Another brand that we like using when it comes to waders and boots, it’s Simms.

This brand is one of the best in terms of protection because it is a fishing company.  Founded on the pillars of innovation, it strives to build the highest quality products to keep anglers dry, comfortable, and protected from the elements – no matter the conditions. The Company was the brainchild of visionary angler John Simms who saw a need to develop better waders and accessories than what was then available on the market. That quest led to the development of Simms Fishing Products in 1980. During that era, Simms was one of the first companies worldwide to introduce neoprene waders, which provided enhanced warmth and waterproofing gear for serious anglers pushing the limits of their fishing pursuits. Today, Simms continues to take the fishing market by storm with a trained eye on fisheries conservation and inspired product development of the worlds premier technical fishing apparel, footwear, and equipment.

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We have also been using original Buff Gloves that are a special polar fleece that blocks 95% of the wind for great protection against cold, great for running, walking, biking and many other outdoor activities like fly fishing, Buff Neckwarmer to protect ourselves from the wind and sun; fleece and a drawstring for quick conversion from neck to headwear, a knitted outer layer combined with a Polartec fleece inner layer, super thermal product.

In the middle of the morning, we managed to catch many great trouts from under a place filled with fallen logs. That place gave paid us with three beautiful trouts of 18 and 20 inches. David did a great job. Most of the time he chose dry flies and, even though he did not want to use any nymph, he caught a couple of trouts of 16 and 18 inches.

At lunch time, we did something like a camp in a pretty place in a shade of a beach. We had a nice surprise when a domestic duck joined us and ate next to us.

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After that super nice lunch, we went fishing again. The afternoon was great but at the end it was really windy. Juan did his first casting and caught his very first brown troutof 16 inches. He was really excited and happy; it was incredible.

In that afternoon, wind was with us all the time, which complicated the casting but not the fishing. We did a camp next to the Chimehuin river and when we got there, they were waiting for us with dinner ready. We ate Patagonian lamb with grilled vegetables, always accompanied with red wine from a famous winery of Mendoza.

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After a few drinks, the day was over and we went to sleep and get some rest before another day of fly fishing adventures.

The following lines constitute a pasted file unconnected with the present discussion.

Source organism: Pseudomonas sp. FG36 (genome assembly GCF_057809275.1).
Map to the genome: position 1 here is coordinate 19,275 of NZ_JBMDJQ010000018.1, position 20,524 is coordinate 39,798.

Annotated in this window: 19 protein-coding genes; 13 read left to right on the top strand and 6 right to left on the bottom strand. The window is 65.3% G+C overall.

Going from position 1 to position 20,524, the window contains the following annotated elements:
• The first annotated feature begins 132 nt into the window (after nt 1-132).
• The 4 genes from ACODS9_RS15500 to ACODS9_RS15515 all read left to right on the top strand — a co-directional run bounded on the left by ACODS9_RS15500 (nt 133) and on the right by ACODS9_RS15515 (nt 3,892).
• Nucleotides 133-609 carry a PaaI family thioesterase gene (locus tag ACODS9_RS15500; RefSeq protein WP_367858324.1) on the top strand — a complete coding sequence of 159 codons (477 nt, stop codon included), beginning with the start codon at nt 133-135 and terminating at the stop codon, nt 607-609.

Pablo Aguilo

Director

Pointer Outfitters

First day at Tromen Lake

This first day, we left Casona Del Alto Lodge in San Martin de los Andes at about 8: 30 am to the lake on west direction from where we spent the night. It was a beautiful sunny morning. Wind was very slow, probably 15 or 20 km/h. After an hour of driving, we got to the lake at about 9:20 am.

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Gonzalo was our main guide, but there was Pepe too as a great guide, and the trouts we have been fishing are Rainbow Trout, Brown Trout and Brook Trout.

The first one is a very special trout, the rainbow trout, also called redband trout, is a species of salmonid native to cold-water tributaries of the Pacific Ocean in North America and Asia.

About appearance, they are torpedo-shaped and generally blue-green or yellow-green in color with a pink streak along their sides, white underbelly, and small black spots on their back and fins.

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Rainbow trout usually inhabit well oxygenated, shallow rivers with gravel bottoms; they also inhabit in lakes, although they are usually found in deeper, cool lakes with adequate shallows and vegetation for good production. The ideal temperature range is 50 to 60 degrees. Lake populations generally require access to gravely bottomed streams to be self-sustaining.

The second one, the brown trout (Salmo trutta), is a European species of salmonid fish that has been widely introduced into suitable environments globally.

The first introductions in Canada occurred in 1886 in Newfoundland and continued through 1933. The only Canadian regions without brown trout are the Yukon and Northwest Territories. Introductions into South America began in 1904 in Argentina.

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The brown trout is a medium-sized fish, growing to 20 kg (44 lb) or more and a length of about 100 cm (39 in) in some localities, although in many smaller rivers, a mature weight of 1.0 kg (2.2 lb) or less is common.

Within the US, brown trout introductions have created self-sustaining fisheries throughout the country. Many are considered \”world-class\” such as in the Great Lakes and in several Arkansas tailwaters. Outside the US and outside its native range in Europe, introduced brown trout have created \”world-class\” fisheries in New Zealand, Patagonia and the Falklands.